Two of Napa Valley’s cult Cabernet producers rotated winemakers this week.
Mark Aubert, who had been consulting winemaker at Colgin since 1999, is leaving and will now be overseeing the winemaking at Bryant Family Vineyard, according to owner Don Bryant. "I consider [Aubert] the top winemaker in California," Bryant told me.
Allison Tauziet, who has been Colgin's assistant winemaker, is taking over for Aubert at the winery. That makes the change merely an extension of the "Colgin team," proprietor Ann Colgin said.
She did not comment explicitly on why Aubert departed, but it may be a result of Aubert taking on Bryant as a client. “I think having a consulting winemaker was great," Colgin said, "but now we're a bigger winery and we need a full-time winemaker." Colgin makes several top Cabernets and a Syrah from both estate-grown and purchased grapes.
Aubert also has his own self-named label, under which he makes Sonoma Chardonnays and Pinot Noirs that consistently earn classic and outstanding scores.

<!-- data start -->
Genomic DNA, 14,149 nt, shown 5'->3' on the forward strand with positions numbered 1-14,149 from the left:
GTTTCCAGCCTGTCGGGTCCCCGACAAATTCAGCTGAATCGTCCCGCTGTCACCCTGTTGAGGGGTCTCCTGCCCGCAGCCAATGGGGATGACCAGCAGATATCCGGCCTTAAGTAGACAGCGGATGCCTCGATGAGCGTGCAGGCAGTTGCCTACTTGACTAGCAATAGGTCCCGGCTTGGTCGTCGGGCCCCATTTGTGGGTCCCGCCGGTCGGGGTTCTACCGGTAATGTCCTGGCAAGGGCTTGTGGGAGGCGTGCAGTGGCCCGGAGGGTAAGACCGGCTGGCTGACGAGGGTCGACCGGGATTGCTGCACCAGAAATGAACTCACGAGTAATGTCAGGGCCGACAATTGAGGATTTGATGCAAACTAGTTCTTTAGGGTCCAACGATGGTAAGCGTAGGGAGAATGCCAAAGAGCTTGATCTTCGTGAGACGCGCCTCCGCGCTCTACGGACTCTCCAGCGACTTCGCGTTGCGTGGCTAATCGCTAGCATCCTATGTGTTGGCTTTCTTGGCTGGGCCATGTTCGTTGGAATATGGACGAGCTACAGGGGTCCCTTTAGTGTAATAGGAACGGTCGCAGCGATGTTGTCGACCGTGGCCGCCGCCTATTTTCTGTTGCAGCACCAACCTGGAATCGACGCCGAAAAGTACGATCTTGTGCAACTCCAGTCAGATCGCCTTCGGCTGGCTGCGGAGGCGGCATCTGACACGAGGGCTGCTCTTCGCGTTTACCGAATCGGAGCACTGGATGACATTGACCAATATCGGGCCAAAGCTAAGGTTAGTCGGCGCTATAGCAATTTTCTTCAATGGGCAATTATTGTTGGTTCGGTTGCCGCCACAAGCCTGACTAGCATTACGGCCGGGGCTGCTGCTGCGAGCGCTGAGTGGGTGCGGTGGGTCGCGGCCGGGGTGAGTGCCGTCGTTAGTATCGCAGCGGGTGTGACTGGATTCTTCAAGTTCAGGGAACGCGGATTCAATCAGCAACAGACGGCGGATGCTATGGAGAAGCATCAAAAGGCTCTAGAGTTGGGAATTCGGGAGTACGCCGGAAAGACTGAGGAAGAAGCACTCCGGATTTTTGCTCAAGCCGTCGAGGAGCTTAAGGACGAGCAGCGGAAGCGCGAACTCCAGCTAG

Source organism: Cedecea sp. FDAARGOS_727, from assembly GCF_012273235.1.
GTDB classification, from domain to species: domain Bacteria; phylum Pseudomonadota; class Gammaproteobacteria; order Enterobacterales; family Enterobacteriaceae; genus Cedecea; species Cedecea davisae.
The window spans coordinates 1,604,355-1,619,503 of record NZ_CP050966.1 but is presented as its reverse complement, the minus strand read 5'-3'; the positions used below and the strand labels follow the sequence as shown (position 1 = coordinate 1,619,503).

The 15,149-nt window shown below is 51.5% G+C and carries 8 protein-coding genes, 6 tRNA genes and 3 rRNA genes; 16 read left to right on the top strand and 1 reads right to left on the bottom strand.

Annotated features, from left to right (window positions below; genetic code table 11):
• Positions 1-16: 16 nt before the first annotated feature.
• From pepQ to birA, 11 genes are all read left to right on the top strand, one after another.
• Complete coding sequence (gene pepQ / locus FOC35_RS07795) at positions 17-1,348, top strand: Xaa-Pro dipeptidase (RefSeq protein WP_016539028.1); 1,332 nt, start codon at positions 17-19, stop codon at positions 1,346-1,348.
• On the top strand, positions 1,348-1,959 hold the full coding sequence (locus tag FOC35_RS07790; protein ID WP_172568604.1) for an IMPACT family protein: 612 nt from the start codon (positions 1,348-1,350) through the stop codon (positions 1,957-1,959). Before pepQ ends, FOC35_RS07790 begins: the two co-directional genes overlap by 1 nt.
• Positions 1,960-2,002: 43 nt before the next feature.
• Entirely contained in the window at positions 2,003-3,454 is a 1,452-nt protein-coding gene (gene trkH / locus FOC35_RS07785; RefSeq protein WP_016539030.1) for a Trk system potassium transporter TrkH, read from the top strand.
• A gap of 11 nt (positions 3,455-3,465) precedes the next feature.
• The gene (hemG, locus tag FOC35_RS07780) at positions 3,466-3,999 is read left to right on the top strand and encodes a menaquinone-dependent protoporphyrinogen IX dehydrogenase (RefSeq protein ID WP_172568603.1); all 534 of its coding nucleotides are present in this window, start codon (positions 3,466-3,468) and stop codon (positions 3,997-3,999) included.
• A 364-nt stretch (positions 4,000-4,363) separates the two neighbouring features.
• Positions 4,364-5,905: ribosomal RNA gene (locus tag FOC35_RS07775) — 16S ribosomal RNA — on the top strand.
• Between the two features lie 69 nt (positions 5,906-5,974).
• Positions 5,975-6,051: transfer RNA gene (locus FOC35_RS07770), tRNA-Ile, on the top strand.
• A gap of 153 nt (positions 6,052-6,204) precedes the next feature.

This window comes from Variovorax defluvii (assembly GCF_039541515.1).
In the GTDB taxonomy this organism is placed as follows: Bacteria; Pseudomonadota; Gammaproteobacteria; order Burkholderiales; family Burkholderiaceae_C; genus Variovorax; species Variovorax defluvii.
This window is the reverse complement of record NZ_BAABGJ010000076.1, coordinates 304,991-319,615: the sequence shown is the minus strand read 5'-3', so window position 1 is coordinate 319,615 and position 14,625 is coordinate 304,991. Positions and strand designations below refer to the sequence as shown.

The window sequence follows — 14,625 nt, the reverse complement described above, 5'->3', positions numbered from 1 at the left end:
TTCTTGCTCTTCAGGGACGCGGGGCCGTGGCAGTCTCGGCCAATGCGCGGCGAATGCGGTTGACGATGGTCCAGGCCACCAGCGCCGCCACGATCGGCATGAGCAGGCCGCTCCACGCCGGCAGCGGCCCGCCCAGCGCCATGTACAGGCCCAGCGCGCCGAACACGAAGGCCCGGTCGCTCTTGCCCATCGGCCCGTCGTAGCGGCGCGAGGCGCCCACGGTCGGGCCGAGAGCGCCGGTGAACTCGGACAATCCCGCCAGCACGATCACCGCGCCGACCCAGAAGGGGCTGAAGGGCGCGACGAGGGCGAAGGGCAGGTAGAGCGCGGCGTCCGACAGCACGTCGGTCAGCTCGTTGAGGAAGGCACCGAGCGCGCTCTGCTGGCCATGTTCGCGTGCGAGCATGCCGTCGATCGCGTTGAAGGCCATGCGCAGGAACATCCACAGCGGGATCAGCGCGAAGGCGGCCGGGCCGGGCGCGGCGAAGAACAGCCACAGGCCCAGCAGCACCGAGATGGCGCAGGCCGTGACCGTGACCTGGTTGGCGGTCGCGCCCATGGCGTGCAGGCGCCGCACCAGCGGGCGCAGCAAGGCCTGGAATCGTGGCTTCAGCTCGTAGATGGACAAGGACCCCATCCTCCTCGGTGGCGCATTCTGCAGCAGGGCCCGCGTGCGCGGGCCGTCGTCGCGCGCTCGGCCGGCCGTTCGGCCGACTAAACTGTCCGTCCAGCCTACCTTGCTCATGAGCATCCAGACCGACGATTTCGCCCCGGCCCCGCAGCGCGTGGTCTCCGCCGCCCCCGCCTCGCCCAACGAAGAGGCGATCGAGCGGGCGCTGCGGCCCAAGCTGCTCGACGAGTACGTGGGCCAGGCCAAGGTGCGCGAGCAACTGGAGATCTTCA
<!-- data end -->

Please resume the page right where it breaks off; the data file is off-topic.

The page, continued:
At Bryant, Aubert rejoins David Abreu (who also worked at Colgin), who is returning as vineyard manager. Additionally, Aubert continues to follow the trail of Helen Turley, who he replaced at Colgin in 1999. He was also her successor earlier at Peter Michael, where he spent a decade crafting its highly regarded Chardonnays and Les Pavots Cabernet-based blend. Turley had been Bryant's winemaker from the early days, helping to create one of the state's greatest Cabernets, until she departed in 2002 in a high-profile dispute that ended up in court.
Aubert is replacing Philippe Melka, a Bordeaux-born and -trained winemaker who took over at Bryant immediately after Turley's departure. Melka consults for several Napa wineries (his clients have included Caldwell, Hundred Acre, Lail, Marston, Quintessa, Seavey and Vineyard 29) and produces his own wine under the Matisse label.
"I needed to give Philippe a chance, but I think he has 20 clients," Bryant told me. "Twenty clients is too many, in my opinion. And our vineyards and winery need more attention, and he understands that."
Melka acknowleged, "We had a difference of opinion in winemaking style, which is fine. It just didn't work out."